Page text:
Healthcare Providers

INTERESTED IN YOUR INSTITUTION BEING A PART OF THIS HISTORIC TRIAL?

Any institution within the National Cancer Institute's National Clinical Trials Network (NCTN) may open the Lung-MAP study at their site.  Learn more about the protocol at clinicaltrials.gov or by contacting the Lung-MAP protocol coordinator:

Mariah Norman
SWOG | Cancer Research Network
Operations Office
Lung-MAP Project Manager | Protocol Coordinator, SWOG
4201 Medical Drive #250  |  San Antonio, TX  78229
Ph: 210.614.8808, Ext 1003 | Fax: 210.614.0006 | mnorman@swog.org

Looking for the study protocol and other resources for institutions opening Lung-MAP?  You can find them at: CTSU website members section

Some aspects of the trial have undergone revision. A summary of the changes is available here.

What are the main objectives of Lung-MAP?

A primary objective of Lung-MAP trial sub-studies is to learn whether targeted cancer therapies that are matched to the genomic makeup of a patients’ lung cancer tumors are more effective than the current standard therapies in halting or reversing the progress of the disease and in extending the patient’s life.
A key part of the Lung-MAP trial is that it will screen a large  population of patient volunteers with lung cancer and evaluate the genetic characteristics of their tumors.  Based on these genomic profile results, each eligible patient will be assigned to Lung-MAP in one of two ways. They will either make a genomic “match” to a sub-study testing an investigational drug, or be added to a non-match sub-study that offers an immunotherapy combination.
 

What are Lung-MAP’s secondary objectives?

Researchers on each trial sub-study will also evaluate tumor response rates and the frequency and severity of side effects patients experience.

The National Cancer Institute will store tumor and blood samples from patients enrolled in the trial for future exploratory research on squamous cell lung cancer.

What are the benefits of the Lung-MAP approach to cancer research?

  • Enrollment efficiency:  A single test that looks at >200 cancer-related genes for genomic alterations that will help match patients to multiple trial sub-studies is more efficient than a separate screening process for each trial.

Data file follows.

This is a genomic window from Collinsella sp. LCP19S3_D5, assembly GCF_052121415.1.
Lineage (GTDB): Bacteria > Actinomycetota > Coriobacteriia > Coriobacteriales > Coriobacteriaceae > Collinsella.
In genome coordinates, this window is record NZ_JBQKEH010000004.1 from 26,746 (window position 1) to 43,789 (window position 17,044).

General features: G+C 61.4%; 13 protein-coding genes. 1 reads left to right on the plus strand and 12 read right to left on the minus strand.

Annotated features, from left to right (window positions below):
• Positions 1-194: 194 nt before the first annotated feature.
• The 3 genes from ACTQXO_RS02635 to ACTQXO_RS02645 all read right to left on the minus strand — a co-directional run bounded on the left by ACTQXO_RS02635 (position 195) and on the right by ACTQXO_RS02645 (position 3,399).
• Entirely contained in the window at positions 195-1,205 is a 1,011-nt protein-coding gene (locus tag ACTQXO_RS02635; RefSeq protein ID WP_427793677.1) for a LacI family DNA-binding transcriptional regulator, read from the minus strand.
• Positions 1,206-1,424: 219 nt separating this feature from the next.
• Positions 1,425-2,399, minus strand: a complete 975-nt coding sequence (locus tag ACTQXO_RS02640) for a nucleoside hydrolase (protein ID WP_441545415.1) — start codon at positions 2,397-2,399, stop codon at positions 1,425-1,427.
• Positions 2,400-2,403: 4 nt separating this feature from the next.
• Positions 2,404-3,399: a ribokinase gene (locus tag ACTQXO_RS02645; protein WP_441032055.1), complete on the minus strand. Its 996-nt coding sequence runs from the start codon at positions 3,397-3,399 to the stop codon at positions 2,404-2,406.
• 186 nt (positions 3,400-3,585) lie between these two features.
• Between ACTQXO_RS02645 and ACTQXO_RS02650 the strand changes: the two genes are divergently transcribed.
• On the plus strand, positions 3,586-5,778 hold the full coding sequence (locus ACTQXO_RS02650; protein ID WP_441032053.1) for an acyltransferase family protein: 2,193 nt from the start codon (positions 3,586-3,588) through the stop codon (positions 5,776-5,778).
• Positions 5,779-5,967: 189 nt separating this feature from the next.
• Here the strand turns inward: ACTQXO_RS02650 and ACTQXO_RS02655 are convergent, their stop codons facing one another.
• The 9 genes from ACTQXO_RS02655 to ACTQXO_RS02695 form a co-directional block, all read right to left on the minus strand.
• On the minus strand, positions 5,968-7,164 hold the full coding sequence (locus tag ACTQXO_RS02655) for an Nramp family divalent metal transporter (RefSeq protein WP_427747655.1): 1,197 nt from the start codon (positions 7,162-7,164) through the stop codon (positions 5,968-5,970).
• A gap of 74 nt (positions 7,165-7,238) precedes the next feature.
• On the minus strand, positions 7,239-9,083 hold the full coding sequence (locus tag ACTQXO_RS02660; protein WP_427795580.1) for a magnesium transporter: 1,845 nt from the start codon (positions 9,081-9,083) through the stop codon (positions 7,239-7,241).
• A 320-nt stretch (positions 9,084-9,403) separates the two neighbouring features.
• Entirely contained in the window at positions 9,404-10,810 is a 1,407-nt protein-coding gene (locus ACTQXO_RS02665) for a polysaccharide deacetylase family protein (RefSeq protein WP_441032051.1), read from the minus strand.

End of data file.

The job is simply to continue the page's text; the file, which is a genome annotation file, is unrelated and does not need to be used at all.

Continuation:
• Operational efficiency:  A single “master protocol” can be amended as needed as drugs enter and exit the trial, rather than developing and launching a separate protocol for each new drug.
  • Predictability:  If a drug meets predetermined efficacy and safety criteria, the drug and its accompanying diagnostic biomarker will be eligible for FDA approval.

Who is conducting the Lung-MAP trial?

The trial will open at a network of cancer centers, community hospitals, academic medical centers, and physician cooperatives across the United States with operations being managed by SWOG Cancer Research Network within the National Cancer Institute’s National Clinical Trials Network. 

Where can I learn more about Lung-MAP?

As more detailed information about the trial becomes available, it will be summarized on this website.

 

 

Genomic profile screening

Patients are screened using a comprehensive genomic profiling platform that looks at over 200 cancer-related genes for genomic alterations.

 

Sub-study Assignment

Based on the results of this screening, patients are assigned to whichever sub-studies testing different investigational treatments best suits their genomic profile. If a patient's genetic profile does not match one of the targeted treatment sub-studies, they will be assigned to a non-match substudy. 

 

Innovative Approach

This innovative approach improves a patient’s likelihood of receiving a drug targeted at the genetic profile of their particular tumor while allowing for new therapies in development to be added as the trial progresses.